Jon Gallant writes:
>I haven't listened to the snippet, but let me hazard a guess: a
>quintet by a 19th century woman composer could be Louise Farrenc
We have a winner! (Well, I'm calling it such, despite the hedging "could
>---but then it would
>be not so much Brahmsian as Beethovenish/Mendelsohnian.
I aint getting into that, except to say that I think I've also observed
Farrenc referred to as Schubertian/Beethoveny.
The snippet is from the first movement of her second quintet (in E, op.
31), played by the Schubert Ensemble of London, recorded on ASV Living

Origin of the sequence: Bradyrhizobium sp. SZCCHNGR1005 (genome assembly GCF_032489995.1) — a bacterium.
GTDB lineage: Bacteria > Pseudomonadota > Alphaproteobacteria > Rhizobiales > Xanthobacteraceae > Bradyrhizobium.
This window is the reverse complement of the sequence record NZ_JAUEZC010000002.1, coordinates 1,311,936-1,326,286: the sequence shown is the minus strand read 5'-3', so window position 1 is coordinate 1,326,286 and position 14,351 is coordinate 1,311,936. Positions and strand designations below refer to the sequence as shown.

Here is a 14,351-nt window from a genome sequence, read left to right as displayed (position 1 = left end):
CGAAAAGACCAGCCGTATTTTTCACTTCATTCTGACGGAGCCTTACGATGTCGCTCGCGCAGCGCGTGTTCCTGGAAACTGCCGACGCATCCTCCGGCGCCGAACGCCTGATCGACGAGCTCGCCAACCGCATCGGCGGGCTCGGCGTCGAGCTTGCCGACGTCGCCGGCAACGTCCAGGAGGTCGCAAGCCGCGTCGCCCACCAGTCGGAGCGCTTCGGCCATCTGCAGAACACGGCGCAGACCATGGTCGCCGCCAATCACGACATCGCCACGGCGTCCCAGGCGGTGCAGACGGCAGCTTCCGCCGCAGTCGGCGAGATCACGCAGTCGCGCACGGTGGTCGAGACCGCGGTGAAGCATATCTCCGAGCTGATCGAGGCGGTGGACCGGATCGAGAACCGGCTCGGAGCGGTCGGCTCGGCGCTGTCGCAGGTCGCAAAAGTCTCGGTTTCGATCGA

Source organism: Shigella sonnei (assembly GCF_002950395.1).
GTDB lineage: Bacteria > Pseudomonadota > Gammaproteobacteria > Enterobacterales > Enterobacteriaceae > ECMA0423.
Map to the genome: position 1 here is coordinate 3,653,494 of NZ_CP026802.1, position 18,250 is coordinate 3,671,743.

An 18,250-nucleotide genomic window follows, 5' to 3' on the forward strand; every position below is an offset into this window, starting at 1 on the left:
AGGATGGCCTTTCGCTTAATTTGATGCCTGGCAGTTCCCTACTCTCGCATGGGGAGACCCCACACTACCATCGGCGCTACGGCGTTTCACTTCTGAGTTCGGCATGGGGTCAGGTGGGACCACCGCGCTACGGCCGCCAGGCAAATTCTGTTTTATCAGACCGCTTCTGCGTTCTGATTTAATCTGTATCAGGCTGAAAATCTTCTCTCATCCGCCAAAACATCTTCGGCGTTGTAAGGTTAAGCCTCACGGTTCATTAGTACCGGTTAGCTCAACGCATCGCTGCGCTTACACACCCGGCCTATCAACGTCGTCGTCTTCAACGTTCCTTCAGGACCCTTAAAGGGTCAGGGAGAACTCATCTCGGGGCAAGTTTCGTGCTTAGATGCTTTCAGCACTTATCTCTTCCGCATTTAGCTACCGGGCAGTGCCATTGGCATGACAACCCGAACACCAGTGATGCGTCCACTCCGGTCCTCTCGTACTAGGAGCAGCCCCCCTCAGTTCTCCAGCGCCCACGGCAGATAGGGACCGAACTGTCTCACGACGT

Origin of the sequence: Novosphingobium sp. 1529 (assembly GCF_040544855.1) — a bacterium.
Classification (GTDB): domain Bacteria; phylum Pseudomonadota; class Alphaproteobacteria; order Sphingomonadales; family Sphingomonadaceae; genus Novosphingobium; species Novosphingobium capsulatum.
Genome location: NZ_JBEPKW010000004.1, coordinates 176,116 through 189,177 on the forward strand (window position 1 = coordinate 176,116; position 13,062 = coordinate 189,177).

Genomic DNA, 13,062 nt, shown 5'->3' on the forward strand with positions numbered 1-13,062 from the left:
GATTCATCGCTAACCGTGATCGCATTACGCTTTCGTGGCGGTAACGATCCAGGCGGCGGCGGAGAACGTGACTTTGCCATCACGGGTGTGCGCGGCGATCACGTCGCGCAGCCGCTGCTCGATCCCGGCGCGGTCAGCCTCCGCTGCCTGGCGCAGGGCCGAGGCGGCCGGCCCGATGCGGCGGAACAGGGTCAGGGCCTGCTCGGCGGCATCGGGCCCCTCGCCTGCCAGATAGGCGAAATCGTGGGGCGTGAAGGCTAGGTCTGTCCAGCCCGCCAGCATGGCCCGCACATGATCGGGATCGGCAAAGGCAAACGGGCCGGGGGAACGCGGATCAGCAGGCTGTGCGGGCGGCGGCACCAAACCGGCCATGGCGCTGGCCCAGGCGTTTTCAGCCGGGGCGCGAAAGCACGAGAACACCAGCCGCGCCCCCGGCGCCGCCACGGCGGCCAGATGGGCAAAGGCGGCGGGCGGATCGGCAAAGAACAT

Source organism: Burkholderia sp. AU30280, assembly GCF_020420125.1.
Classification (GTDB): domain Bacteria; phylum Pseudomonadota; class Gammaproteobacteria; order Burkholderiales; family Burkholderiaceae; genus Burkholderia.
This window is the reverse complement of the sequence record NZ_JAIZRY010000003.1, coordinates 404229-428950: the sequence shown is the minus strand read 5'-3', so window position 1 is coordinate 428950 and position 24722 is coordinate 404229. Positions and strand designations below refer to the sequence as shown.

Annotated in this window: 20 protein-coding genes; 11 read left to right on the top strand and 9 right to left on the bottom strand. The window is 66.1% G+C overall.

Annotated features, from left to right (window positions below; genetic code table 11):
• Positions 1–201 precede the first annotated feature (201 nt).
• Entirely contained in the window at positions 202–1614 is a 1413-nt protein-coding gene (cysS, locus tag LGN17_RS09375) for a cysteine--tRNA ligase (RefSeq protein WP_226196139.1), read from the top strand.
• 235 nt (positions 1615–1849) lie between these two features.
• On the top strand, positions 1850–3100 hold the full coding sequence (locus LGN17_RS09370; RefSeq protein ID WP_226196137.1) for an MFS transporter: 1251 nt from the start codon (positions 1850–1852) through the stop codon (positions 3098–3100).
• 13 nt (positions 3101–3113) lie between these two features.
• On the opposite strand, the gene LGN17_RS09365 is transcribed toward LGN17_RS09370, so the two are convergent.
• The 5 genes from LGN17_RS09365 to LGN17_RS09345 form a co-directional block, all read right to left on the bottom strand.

Era, a terrific disc which also has the 1st quintet. Two jewels, these
>Appropos the mystery theme, someone commented that it is easy to absorb
>someone else's tune, then imagine that one has made it up oneself. Hmmm,
>that's virtually all I do when I improvise on the piano, except that I am
>SOMETIMES able to remember whose tune I started with. Maybe that is
>actually the basis of original composition, except that the composer draws
>on and reassembles tiny bits of previously heard music. Could it
>be that "creativity" is really a form of very fine-grained reconstruction?
Throw in some accidental and wrong notes and that might just account for
most of it.
Nice going, Jon Gallant! (Dave, tell him what he's won...)
[A great big virtual pat on the back. -Dave]